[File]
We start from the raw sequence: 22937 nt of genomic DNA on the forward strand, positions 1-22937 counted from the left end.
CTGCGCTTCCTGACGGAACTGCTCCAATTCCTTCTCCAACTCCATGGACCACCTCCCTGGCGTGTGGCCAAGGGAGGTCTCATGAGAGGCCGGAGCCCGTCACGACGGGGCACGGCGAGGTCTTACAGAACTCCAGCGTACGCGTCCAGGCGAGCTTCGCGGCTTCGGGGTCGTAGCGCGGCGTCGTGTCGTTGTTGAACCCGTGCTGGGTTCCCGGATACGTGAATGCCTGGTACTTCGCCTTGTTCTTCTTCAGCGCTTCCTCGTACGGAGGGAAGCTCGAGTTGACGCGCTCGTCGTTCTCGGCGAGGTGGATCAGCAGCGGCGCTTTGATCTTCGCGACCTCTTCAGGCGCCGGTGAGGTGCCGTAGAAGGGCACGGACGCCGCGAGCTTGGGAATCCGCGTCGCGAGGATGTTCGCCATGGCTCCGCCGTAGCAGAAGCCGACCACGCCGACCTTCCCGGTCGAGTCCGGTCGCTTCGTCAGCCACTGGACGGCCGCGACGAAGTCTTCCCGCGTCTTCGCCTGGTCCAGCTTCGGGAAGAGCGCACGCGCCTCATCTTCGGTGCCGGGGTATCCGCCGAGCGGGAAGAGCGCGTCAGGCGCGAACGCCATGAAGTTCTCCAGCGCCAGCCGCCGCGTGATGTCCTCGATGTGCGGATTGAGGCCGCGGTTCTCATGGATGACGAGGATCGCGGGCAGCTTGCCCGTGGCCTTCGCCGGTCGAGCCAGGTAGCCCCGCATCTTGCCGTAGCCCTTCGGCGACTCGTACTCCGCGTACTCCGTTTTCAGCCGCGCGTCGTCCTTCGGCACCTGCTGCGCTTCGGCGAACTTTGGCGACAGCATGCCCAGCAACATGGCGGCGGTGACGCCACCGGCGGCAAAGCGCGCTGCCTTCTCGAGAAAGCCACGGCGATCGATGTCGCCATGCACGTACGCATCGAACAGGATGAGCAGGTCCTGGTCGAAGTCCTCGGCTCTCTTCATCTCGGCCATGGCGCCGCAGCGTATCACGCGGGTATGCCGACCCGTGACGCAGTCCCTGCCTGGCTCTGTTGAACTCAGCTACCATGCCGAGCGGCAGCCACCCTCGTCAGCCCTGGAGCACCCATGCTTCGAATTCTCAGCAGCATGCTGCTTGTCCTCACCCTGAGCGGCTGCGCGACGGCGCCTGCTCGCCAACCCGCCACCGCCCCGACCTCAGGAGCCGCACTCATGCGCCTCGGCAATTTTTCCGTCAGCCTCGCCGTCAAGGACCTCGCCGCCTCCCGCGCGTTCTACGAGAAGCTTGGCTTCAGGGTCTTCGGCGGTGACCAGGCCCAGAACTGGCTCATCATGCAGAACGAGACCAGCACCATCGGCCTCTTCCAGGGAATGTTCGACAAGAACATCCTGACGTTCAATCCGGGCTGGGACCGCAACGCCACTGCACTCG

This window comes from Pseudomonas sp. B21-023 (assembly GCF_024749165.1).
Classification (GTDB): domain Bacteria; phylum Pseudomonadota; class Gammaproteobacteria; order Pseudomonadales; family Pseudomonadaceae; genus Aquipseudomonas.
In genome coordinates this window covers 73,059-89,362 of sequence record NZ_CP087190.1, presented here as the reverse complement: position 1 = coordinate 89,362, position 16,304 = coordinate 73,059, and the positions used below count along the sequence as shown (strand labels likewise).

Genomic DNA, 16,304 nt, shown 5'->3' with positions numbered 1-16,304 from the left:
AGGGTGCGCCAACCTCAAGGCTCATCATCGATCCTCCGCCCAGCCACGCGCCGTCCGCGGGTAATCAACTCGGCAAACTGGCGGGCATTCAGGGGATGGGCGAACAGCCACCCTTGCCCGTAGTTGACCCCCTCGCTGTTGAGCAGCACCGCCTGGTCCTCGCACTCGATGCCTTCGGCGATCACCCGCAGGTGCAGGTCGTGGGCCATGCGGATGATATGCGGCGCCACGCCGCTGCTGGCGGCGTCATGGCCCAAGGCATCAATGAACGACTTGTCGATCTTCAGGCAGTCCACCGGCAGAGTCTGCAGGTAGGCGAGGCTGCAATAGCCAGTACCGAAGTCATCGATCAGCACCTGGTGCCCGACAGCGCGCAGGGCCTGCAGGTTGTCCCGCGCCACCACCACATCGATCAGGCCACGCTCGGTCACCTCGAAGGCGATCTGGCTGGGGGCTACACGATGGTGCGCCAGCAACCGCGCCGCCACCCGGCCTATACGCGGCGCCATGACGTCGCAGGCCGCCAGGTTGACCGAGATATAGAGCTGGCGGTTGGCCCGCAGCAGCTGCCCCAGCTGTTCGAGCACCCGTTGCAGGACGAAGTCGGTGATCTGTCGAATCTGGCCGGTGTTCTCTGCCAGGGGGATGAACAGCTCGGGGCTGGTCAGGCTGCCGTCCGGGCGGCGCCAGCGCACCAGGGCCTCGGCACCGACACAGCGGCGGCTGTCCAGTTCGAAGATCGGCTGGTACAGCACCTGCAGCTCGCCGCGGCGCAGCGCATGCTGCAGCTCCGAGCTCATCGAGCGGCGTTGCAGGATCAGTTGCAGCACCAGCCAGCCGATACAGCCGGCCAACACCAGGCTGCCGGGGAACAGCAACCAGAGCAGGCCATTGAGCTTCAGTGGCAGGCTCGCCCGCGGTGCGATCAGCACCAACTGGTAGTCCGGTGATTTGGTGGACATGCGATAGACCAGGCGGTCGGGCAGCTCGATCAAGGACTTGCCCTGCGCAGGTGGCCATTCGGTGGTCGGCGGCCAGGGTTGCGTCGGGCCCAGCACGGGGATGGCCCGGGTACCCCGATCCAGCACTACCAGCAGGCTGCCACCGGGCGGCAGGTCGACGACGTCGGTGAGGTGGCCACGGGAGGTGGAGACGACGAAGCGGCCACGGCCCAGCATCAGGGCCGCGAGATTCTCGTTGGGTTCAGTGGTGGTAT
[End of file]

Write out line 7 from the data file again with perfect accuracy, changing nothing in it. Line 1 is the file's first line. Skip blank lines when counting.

AGGGTGCGCCAACCTCAAGGCTCATCATCGATCCTCCGCCCAGCCACGCGCCGTCCGCGGGTAATCAACTCGGCAAACTGGCGGGCATTCAGGGGATGGGCGAACAGCCACCCTTGCCCGTAGTTGACCCCCTCGCTGTTGAGCAGCACCGCCTGGTCCTCGCACTCGATGCCTTCGGCGATCACCCGCAGGTGCAGGTCGTGGGCCATGCGGATGATATGCGGCGCCACGCCGCTGCTGGCGGCGTCATGGCCCAAGGCATCAATGAACGACTTGTCGATCTTCAGGCAGTCCACCGGCAGAGTCTGCAGGTAGGCGAGGCTGCAATAGCCAGTACCGAAGTCATCGATCAGCACCTGGTGCCCGACAGCGCGCAGGGCCTGCAGGTTGTCCCGCGCCACCACCACATCGATCAGGCCACGCTCGGTCACCTCGAAGGCGATCTGGCTGGGGGCTACACGATGGTGCGCCAGCAACCGCGCCGCCACCCGGCCTATACGCGGCGCCATGACGTCGCAGGCCGCCAGGTTGACCGAGATATAGAGCTGGCGGTTGGCCCGCAGCAGCTGCCCCAGCTGTTCGAGCACCCGTTGCAGGACGAAGTCGGTGATCTGTCGAATCTGGCCGGTGTTCTCTGCCAGGGGGATGAACAGCTCGGGGCTGGTCAGGCTGCCGTCCGGGCGGCGCCAGCGCACCAGGGCCTCGGCACCGACACAGCGGCGGCTGTCCAGTTCGAAGATCGGCTGGTACAGCACCTGCAGCTCGCCGCGGCGCAGCGCATGCTGCAGCTCCGAGCTCATCGAGCGGCGTTGCAGGATCAGTTGCAGCACCAGCCAGCCGATACAGCCGGCCAACACCAGGCTGCCGGGGAACAGCAACCAGAGCAGGCCATTGAGCTTCAGTGGCAGGCTCGCCCGCGGTGCGATCAGCACCAACTGGTAGTCCGGTGATTTGGTGGACATGCGATAGACCAGGCGGTCGGGCAGCTCGATCAAGGACTTGCCCTGCGCAGGTGGCCATTCGGTGGTCGGCGGCCAGGGTTGCGTCGGGCCCAGCACGGGGATGGCCCGGGTACCCCGATCCAGCACTACCAGCAGGCTGCCACCGGGCGGCAGGTCGACGACGTCGGTGAGGTGGCCACGGGAGGTGGAGACGACGAAGCGGCCACGGCCCAGCATCAGGGCCGCGAGATTCTCGTTGGGTTCAGTGGTGGTAT